I have no doubt that Lynn Zelevansky's "Beyond Geometry" began as a labor of love, because blurred but still visible in the midst of this desultory extravaganza there is a smaller, more original exhibition trying to get out. This embedded exhibition examines the cosmopolitan flowering of geometric abstract art in the years following World War II. It expands the canonical framework and "de-Americanizes" the art history of that period. It could have done more. If its curator had not been so anxious to rush forward into the comfort zone of post-Minimal tedium, that smaller exhibition might have traced the cultural transformation of this postwar geometric idiom from an international language of advanced art into the folk art of technological capitalism. It might even have tapped the sources of this idiom in the demimondes of postwar Paris during its last great expatriate moment. It might have situated this new practice amid the stunning array of artists, writers, and musicians from Latin America, North Africa, Southern Europe, Central Europe, and the United States who lived and worked in Paris at this time.
That would have been a gift. The late-blooming Parisian demimonde populated by Jesus Rafael Soto, Julio Cortazar, Eduardo Chillida, Albert Camus, and Ellsworth Kelly remains largely unexamined to this day, and by missing the opportunity it creates to chronicle this moment, "Beyond Geometry" distorts the context of the art it exhibits. It overlooks the fact that geometric abstraction after the war is always more Parisian than anything else, and that in Latin America and Central Europe the idiom was always more international than regional, more imperial than proto-postcolonial. When I was a kid, we called this kind of painting "Denise Rene-Art," after the Parisian dealer who exhibited a lot of it, and the fact that Geometric Abstraction was flowering in Paris just as Paris was fading as a cultural center goes a long way toward explaining its subsequent neglect.
These caveats notwithstanding, however, "Beyond Geometry" does show us a lot of art from the period, and the memorable art outweighs the forgettable. The relevant art outweighs the irrelevant--although not by much, and only because a little good outweighs a lot of bad in these situations. There is also ample, if scattered, evidence of curatorial refinement in the selection and arrangement of the almost two hundred pieces included. There are wonderful, rarely seen artworks that deserve the new attention they are given, and there are serendipitous gifts of staging and association throughout the galleries. The sweet juxtaposition of Kelly's Painting for a White Wall (EK54), 1952, John McLaughlin's Untitled, 1953, and four small, luminous gouaches by Helio Oiticica, 1957-58, need only be seen to justify the entire exhibition. The suave bouquet of Brazilian Neo-concrete paintings from the '50s and '60s, redolent with prescient hip-hop cool, is more than sufficient unto itself. The paintings of Blinky Palermo and Richard Paul Lohse are given new life in this noisy context, and the gracious but improbable neighborhood of "white-ish" paintings by Agnes Martin, Robert Irwin, Roman Opalka, Bridget Riley, and Robert Ryman must certainly qualify as the first and last time these disparate but covertly harmonious objects will hang together.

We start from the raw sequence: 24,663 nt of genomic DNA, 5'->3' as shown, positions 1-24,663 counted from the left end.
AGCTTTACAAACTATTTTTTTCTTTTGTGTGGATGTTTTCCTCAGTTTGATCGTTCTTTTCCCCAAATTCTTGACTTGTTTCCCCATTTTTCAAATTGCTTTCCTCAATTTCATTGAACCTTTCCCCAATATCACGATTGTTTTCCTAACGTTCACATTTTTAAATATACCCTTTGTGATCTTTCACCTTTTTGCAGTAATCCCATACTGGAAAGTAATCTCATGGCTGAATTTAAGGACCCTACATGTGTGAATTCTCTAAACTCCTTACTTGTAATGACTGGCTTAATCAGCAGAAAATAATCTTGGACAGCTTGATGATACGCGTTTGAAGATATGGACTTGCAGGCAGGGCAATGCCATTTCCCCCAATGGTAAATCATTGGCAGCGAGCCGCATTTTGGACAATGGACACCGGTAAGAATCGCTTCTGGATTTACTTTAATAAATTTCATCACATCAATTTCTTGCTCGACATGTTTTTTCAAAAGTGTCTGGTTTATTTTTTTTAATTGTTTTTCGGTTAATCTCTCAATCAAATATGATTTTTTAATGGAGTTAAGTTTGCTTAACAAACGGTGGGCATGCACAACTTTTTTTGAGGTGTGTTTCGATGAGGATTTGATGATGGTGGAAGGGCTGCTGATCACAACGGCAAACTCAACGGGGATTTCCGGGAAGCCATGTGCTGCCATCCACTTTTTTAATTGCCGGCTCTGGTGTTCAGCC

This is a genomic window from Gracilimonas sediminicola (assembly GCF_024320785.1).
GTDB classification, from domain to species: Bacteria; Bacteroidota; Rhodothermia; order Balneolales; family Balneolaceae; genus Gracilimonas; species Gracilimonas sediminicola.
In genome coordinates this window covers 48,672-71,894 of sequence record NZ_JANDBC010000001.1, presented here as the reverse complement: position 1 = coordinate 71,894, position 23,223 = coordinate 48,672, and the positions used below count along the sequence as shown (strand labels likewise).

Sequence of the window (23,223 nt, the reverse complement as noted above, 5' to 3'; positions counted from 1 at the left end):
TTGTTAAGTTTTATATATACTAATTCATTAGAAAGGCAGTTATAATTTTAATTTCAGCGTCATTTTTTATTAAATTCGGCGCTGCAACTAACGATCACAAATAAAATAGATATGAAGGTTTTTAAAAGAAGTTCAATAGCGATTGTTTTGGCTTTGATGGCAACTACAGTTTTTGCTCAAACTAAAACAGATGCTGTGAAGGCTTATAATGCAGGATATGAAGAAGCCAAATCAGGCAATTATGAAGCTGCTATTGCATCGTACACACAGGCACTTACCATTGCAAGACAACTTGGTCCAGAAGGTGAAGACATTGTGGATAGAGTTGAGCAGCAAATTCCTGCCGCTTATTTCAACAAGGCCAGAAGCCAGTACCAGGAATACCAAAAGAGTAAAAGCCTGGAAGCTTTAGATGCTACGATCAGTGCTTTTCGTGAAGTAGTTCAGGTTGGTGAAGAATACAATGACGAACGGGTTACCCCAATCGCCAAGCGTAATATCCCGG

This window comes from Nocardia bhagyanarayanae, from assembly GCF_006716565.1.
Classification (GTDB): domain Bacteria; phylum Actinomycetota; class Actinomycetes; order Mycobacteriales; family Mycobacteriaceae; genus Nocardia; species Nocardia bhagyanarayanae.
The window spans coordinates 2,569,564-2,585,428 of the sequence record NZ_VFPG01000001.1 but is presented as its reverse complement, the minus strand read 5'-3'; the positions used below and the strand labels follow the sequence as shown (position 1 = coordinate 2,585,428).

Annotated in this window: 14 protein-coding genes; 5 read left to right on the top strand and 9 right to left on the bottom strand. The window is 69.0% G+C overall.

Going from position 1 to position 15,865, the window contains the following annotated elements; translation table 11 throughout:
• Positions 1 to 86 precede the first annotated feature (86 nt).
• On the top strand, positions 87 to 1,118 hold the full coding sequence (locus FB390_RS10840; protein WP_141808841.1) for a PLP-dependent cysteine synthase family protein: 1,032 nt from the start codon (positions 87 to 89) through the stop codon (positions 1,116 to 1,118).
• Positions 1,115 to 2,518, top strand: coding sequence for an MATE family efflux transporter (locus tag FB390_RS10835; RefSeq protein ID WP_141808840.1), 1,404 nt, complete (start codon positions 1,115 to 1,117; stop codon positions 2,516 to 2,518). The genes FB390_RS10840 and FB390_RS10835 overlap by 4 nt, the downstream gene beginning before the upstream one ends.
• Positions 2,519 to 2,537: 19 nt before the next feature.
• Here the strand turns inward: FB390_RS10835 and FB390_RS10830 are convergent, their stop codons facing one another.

For these occasions alone, "Beyond Geometry" is worth visiting. Unfortunately--mysteriously even--these lucid, lyrical moments alternate with egregious dead zones devoted to failed experiments, historical curiosities, conceptual travesties, and peripheral constituencies unnecessarily acknowledged. Moreover--and even more mysteriously--Zelevansky clearly feels defensive and a little apologetic about the genuine virtues and small epiphanies that her exhibition does provide. In her catalogue essay she sternly reminds us that "in abstract languages false cognates abound" and that "works that look alike may well be conceptually unrelated"--as if her interest in such conceptual dissonance were somehow naughty or unseemly. …